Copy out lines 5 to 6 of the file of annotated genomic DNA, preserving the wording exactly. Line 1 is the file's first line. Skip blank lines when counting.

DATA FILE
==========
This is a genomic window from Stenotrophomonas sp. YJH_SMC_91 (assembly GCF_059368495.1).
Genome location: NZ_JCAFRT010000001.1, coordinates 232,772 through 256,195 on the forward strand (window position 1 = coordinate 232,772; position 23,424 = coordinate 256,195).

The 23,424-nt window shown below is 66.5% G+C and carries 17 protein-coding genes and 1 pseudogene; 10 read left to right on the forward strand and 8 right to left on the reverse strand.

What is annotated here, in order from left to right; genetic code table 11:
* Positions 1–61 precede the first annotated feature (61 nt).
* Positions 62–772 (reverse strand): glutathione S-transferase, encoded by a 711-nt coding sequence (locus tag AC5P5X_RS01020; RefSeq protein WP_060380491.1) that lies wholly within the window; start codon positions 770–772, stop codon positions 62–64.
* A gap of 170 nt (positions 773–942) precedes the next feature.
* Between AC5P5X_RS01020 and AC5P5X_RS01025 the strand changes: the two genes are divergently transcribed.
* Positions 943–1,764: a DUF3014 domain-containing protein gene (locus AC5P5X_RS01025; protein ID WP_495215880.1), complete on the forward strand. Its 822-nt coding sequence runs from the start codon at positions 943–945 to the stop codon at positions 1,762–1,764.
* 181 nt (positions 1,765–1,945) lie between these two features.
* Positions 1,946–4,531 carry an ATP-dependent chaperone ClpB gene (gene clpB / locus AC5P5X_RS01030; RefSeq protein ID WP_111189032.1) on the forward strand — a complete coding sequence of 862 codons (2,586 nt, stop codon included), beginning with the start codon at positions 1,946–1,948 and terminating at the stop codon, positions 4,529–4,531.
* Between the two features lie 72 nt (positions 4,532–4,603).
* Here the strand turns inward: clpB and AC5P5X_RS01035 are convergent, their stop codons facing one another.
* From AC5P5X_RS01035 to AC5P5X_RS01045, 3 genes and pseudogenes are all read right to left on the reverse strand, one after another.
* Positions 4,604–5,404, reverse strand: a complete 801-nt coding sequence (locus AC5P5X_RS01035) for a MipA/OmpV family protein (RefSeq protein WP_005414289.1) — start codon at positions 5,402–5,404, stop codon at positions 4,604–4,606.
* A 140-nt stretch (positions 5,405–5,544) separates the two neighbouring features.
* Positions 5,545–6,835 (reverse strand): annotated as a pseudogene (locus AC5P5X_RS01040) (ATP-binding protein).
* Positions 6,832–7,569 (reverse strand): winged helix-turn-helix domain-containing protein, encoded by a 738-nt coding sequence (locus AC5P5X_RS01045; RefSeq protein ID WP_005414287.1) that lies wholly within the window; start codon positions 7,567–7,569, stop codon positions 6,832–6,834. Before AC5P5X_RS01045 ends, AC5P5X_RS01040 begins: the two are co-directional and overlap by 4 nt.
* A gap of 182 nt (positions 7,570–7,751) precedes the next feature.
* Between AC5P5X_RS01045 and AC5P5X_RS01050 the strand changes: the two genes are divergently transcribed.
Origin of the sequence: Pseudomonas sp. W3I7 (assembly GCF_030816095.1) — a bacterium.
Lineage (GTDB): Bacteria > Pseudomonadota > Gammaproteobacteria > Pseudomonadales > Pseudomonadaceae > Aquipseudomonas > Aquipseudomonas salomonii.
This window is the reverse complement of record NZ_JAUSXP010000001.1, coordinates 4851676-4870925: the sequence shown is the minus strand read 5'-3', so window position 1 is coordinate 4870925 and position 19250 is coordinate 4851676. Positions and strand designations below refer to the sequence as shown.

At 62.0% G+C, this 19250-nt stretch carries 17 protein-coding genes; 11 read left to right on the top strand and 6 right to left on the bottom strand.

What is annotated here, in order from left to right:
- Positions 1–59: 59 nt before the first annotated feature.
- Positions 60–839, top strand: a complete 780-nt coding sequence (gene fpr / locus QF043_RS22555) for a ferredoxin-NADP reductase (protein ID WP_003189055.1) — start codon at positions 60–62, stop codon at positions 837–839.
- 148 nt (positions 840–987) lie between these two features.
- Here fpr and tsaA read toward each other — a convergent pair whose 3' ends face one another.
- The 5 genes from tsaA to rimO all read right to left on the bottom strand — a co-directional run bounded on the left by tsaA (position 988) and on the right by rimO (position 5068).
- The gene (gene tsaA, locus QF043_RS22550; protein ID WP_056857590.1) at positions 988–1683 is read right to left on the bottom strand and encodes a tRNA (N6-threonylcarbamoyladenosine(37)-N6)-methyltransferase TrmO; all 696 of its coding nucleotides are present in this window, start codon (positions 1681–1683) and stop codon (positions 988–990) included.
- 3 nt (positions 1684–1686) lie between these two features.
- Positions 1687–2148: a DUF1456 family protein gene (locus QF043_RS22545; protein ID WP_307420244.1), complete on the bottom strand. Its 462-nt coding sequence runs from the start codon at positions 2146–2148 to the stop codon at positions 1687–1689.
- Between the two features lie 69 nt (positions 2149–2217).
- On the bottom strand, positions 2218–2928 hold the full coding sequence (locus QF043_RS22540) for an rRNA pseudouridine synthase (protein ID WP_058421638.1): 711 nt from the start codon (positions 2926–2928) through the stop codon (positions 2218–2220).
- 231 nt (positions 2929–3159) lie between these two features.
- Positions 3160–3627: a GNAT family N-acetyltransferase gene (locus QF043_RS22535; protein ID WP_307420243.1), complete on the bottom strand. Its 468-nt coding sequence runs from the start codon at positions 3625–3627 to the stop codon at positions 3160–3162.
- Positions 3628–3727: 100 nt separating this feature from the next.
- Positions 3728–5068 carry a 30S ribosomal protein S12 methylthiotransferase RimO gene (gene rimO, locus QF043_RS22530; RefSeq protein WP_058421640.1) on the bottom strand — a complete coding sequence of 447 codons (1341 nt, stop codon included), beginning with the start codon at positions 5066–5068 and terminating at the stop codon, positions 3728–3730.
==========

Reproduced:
* Positions 1–61 precede the first annotated feature (61 nt).
* Positions 62–772 (reverse strand): glutathione S-transferase, encoded by a 711-nt coding sequence (locus tag AC5P5X_RS01020; RefSeq protein WP_060380491.1) that lies wholly within the window; start codon positions 770–772, stop codon positions 62–64.